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Sage is a common herb found in most garden patches and has a myriad of uses.

“She once was a true love of mine. Parsley, sage, rosemary and thyme…”

-Simon and Garfunkel, “Scarborough Fair”

Sage: A Healing and Purifying Herb

“Salvia officinalis” (commonly known as “sage”) is a flowering plant or herb in the mint family. Most of us think of dried sage used as a purifier when burned (usually white sage or “Salvia apiana”). This act of “smudging” is done to rid a space of negative energy. A smudge stick (made of dried sage) is burned and the smoke is released into the air to boost one’s mood, clear the way for positivity, cleanse energy, and to uplift and reduce stress.

  • White sage—when burned—is known as a sacred herb; it cleanses, brings protection and blessings of good fortune.
  • Smudging is an ancient practice and ritual. White prairie sage is “antibacterial and antimicrobial,” so it is known to clear a room of certain allergens such as dust and mold.
  • Sage is also medicinal and can be used topically as a hair treatment (for dandruff), as an astringent to relieve insect bites, rashes, sunburn, and, when taken internally (usually as a tea), may even enhance memory and help treat the common cold, influenza, and a sore throat. Sage is also used as a mild sedative.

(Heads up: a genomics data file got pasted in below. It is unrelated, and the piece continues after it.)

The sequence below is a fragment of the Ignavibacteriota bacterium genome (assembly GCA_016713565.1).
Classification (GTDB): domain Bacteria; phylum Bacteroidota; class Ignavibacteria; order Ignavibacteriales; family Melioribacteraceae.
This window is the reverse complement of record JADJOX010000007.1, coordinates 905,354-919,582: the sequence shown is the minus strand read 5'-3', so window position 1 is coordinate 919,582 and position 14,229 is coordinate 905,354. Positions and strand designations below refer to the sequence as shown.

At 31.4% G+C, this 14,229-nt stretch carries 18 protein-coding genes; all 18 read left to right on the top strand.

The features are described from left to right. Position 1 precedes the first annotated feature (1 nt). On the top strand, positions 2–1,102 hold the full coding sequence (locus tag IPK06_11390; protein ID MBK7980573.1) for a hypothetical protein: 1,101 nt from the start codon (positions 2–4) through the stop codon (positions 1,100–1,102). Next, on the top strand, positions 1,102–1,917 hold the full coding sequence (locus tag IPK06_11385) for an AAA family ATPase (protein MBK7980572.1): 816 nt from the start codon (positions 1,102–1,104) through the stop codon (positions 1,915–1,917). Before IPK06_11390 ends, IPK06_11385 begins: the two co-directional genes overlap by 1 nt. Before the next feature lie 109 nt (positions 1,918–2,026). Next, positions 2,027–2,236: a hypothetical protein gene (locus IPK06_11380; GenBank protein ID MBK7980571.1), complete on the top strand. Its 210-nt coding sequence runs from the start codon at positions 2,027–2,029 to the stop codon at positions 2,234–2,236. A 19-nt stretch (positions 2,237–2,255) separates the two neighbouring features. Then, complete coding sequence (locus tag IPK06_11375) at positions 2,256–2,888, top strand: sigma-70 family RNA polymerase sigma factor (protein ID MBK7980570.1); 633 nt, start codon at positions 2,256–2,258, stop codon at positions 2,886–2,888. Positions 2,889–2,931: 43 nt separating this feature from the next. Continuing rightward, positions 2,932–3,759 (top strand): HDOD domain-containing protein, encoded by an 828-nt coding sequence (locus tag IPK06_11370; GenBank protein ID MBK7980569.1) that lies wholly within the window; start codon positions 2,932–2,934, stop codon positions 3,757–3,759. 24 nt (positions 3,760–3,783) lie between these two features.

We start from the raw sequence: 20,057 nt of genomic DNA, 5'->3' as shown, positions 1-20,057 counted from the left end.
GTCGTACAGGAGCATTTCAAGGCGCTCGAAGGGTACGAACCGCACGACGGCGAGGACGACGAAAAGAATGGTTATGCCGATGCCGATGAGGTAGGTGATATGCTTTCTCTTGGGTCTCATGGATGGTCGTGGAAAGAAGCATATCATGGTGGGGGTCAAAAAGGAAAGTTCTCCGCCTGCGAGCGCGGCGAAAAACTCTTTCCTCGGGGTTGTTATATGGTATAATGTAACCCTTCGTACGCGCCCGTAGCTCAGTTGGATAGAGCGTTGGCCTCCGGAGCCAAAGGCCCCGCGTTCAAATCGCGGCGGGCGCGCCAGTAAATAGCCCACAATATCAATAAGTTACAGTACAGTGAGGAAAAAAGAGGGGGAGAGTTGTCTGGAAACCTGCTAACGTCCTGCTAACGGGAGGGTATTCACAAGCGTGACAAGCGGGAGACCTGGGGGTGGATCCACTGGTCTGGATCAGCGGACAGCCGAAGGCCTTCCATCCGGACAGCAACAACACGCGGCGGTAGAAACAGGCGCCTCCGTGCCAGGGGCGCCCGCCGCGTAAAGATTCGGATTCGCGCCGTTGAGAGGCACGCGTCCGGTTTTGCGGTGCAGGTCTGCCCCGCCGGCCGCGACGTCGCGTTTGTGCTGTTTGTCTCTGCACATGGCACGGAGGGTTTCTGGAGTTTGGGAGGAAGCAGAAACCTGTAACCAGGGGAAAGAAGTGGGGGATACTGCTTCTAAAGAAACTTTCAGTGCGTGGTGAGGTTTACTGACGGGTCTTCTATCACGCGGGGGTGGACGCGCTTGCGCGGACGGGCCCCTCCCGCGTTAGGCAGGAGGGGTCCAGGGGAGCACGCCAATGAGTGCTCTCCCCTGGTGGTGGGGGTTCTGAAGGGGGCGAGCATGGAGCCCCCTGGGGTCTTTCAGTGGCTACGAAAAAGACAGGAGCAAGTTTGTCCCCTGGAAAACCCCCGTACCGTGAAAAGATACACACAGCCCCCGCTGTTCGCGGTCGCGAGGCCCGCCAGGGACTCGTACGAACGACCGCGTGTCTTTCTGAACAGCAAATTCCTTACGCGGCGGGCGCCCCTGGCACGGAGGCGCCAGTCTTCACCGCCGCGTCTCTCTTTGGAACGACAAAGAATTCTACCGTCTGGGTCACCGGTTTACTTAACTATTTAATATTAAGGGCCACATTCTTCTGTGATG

Common Types of Sage Found in Gardens

(Blue Hill Sage in bloom)

  • White
  • Russian Blue
  • Garden
  • Common
  • Culinary: A Mediterranean staple

Culinary Use

  • Sage used for cooking is optimal for adding a fresh, earthy seasoning to certain dishes, such as meat sauces, marinades, dressings, salads, poultry, and fish, etc. The dusty leaves add an unexpected flavor to teas and cocktails.
  • Sage is also used to make flavored honey and olive oil.
  • This type of sage plant has spikes of purple flowers in mid-summer. So, not only is it useful, but it is also a visually beautiful addition to any herb garden.

“To Be Saved”

  • The Latin name for sage literally means “To be saved.” Its scientific name “Salvia officinalis” is derived from the Latin “salvere.” This makes sense as many consider sage to be a “must-have” herb (due to its many uses).
  • We also associate sage with its unique and calming green color.
  • Sage thrives in the sun.

Whimsical Uses

  • Instead of throwing rice at a wedding, use natural confetti—such as sage leaves! This is environmentally sound and adds a charming touch to the occasion.
  • Use as a garnish: take your cooking (and plating) to the next level.
  • Dry and preserve (not just for burning) but for hanging in the kitchen. This will immediately add an English-country-garden, shabby-chic vibe to any room.
  • Essential oils derived from sage leaves are used medicinally and also as aromatherapy. Breathe the scent for its calming effects and mix some of the oil with water to use as a room spray. This will leave your space smelling earthy and clean.

For more information on sage, its many uses, and topics mentioned in the blog, consult the sources below:

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